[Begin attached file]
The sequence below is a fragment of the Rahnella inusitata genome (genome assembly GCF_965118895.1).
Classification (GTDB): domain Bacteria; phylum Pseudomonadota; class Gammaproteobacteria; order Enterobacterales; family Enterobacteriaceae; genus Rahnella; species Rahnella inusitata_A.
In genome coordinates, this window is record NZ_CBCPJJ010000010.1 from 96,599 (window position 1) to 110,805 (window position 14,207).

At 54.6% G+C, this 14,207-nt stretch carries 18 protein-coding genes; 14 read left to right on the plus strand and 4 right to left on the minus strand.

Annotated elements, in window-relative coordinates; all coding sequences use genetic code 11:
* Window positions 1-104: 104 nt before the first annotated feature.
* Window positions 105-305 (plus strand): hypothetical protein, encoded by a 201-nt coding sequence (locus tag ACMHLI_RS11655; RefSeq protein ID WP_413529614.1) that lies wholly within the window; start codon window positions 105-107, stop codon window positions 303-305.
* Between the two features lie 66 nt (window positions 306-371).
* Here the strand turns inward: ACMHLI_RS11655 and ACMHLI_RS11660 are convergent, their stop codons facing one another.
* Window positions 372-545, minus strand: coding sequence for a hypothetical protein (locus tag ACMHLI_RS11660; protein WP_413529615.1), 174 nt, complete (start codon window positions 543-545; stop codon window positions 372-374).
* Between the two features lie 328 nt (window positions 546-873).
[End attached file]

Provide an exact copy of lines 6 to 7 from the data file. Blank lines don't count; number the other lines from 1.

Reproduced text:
* Window positions 1-104: 104 nt before the first annotated feature.
* Window positions 105-305 (plus strand): hypothetical protein, encoded by a 201-nt coding sequence (locus tag ACMHLI_RS11655; RefSeq protein ID WP_413529614.1) that lies wholly within the window; start codon window positions 105-107, stop codon window positions 303-305.